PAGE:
I feel like this book was a turning point in the series. The last couple of books had moved away from the fantasy side of the story. They also reduced the role of Odd’s powers and focused more on his wits to get him through the situation. Deeply Odd goes back to the story’s roots. Odd’s powers once again play a prominent role in the story. He relies on them heavily for much of the story. There are no real science fiction elements either. It was a great change of pace from the previous books, and brought back the sense that the series is building towards something big.
Right from the beginning, the book caught me. It was the most action filled opening since the first book, but unlike that story, there was no break. The opening scene here tied directly into the story and things just kept happening. It felt a little similar to the second book, Forever Odd, in that the story is one long chase. Odd is relentlessly pursuing someone in the hopes of saving the innocent. The main difference is that in this book Odd has help. Edie was an interesting character. There were times when I felt like she had a sinister side that Odd would discover, at other times I thought she was he perfect ally. Right up to the climactic scene, I didn’t quite know which one would be right. I fully expect her to take part in the concluding novel, and I’m interested to see what role she plays.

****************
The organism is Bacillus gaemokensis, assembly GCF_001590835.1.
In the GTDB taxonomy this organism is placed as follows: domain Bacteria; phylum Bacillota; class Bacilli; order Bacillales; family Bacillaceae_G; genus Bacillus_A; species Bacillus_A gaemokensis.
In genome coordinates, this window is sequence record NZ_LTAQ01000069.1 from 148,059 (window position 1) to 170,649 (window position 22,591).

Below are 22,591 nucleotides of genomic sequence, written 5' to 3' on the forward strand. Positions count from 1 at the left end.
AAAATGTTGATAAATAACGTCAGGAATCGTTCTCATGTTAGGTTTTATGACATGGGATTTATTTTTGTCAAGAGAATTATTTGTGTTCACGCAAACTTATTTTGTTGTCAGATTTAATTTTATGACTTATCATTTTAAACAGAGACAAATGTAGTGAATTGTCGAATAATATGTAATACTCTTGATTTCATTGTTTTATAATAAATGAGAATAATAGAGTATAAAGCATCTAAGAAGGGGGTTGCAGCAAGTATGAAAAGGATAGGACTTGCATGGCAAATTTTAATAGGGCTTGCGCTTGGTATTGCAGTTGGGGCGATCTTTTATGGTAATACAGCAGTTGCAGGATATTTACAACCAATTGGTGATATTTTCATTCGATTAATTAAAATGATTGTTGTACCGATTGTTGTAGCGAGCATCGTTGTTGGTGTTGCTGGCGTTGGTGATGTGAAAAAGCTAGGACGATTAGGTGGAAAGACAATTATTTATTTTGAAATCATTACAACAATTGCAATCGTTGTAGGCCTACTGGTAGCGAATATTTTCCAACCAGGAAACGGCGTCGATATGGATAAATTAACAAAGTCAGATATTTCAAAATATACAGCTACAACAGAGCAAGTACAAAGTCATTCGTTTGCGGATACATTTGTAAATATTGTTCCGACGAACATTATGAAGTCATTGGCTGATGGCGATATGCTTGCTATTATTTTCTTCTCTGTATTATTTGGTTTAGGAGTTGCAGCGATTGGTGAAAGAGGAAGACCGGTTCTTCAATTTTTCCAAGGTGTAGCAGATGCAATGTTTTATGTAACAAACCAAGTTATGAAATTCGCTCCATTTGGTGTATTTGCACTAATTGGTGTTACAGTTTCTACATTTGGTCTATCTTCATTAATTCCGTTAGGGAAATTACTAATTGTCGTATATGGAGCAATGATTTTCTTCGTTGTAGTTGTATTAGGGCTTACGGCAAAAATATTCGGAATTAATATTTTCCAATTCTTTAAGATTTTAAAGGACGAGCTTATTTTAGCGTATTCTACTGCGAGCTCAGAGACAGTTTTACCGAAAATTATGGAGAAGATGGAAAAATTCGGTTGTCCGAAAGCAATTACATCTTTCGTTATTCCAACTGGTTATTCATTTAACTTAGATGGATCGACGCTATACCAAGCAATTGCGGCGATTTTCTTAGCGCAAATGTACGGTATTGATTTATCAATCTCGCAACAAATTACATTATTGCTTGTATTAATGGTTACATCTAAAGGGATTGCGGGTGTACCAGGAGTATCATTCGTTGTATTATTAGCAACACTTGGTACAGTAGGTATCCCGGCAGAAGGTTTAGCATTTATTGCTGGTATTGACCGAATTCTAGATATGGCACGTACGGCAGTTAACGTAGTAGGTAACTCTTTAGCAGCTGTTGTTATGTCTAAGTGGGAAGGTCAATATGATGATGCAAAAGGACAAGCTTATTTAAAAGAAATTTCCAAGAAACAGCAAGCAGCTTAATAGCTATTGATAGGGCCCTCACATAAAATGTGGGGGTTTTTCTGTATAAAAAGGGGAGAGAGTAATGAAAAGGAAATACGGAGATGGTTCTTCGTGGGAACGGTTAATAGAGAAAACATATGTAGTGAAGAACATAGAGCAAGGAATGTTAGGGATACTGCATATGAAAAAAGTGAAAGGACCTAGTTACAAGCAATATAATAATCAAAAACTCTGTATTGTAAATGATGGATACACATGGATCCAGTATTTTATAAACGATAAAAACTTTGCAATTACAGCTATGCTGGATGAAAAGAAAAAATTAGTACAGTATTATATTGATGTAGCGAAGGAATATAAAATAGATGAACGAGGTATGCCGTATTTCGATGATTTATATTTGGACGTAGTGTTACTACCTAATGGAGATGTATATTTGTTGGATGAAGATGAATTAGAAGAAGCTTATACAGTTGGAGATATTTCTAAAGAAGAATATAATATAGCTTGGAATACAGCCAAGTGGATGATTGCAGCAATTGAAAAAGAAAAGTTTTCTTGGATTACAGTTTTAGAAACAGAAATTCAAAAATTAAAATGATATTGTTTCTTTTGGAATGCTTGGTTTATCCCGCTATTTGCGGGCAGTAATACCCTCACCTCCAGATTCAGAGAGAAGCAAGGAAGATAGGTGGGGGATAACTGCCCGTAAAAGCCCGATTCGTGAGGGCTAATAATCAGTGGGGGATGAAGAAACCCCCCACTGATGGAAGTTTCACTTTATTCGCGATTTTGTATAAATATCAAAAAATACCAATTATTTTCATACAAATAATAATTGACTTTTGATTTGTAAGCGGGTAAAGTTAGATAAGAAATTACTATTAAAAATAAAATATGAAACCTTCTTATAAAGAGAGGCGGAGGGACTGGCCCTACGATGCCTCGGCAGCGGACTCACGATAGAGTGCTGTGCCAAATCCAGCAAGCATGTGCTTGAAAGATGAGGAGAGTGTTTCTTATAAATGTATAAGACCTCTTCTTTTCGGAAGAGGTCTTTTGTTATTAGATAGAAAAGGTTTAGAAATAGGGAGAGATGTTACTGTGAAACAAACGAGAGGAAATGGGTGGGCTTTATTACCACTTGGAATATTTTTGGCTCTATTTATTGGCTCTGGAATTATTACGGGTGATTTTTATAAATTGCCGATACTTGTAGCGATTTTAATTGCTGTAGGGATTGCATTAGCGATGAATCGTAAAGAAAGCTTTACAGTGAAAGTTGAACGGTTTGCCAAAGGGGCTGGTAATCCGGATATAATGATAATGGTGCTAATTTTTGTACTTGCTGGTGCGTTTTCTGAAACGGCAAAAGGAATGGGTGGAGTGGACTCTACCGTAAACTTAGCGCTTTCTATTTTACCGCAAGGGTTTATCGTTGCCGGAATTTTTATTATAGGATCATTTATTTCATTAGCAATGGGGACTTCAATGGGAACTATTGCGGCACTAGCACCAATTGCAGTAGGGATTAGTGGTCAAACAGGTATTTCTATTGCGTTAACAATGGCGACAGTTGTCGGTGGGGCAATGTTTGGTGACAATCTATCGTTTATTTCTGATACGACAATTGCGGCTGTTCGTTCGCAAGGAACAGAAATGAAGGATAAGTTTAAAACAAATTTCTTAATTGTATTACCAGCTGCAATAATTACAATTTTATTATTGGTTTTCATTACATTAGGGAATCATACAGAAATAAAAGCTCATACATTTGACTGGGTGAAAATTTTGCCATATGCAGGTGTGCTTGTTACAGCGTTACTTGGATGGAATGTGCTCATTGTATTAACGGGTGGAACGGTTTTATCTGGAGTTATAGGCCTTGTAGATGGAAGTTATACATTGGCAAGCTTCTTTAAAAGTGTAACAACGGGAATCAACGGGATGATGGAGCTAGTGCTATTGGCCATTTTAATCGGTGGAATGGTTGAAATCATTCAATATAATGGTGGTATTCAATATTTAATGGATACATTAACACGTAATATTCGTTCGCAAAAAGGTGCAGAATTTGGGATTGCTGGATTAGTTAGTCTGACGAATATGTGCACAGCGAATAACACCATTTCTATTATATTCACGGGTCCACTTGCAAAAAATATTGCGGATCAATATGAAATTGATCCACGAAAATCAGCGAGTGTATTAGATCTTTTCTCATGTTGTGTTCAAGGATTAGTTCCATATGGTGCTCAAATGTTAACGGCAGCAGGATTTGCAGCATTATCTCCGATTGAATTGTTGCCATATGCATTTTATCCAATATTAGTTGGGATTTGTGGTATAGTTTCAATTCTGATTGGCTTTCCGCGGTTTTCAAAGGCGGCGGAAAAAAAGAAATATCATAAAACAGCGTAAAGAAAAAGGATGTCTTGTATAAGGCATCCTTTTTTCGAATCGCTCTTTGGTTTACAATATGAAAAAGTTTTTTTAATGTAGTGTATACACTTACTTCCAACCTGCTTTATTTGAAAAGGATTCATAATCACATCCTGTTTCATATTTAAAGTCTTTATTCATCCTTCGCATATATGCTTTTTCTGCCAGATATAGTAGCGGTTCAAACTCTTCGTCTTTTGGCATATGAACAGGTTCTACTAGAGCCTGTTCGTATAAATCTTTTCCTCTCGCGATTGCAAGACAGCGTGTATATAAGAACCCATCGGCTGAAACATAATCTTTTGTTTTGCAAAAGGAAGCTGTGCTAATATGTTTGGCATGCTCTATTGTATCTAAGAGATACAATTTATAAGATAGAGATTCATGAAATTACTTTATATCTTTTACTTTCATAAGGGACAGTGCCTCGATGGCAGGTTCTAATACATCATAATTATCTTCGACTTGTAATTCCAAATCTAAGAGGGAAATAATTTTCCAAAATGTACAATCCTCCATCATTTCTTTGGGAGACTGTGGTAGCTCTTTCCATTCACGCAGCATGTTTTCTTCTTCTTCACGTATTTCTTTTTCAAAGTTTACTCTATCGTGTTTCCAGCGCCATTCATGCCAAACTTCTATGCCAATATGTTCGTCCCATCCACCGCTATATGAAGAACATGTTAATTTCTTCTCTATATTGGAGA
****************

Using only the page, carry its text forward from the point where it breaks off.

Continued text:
There were also a lot of changes to the world in this book. In the last book or two he saw and experiences world changing events, but they’ve always felt outside of his story. Odd learns more about how his abilities relate to the nature of his world here than in any other book. That was a very welcome development. I wound up with more questions about his abilities than I’ve had before, but at least there was a change.
Provided I don’t go through the graphic novels or short stories, I now have only one book left in the series. I’m excited to see how it ends, but I’ve enjoyed the series enough that I’ll be a little sad to finish it off.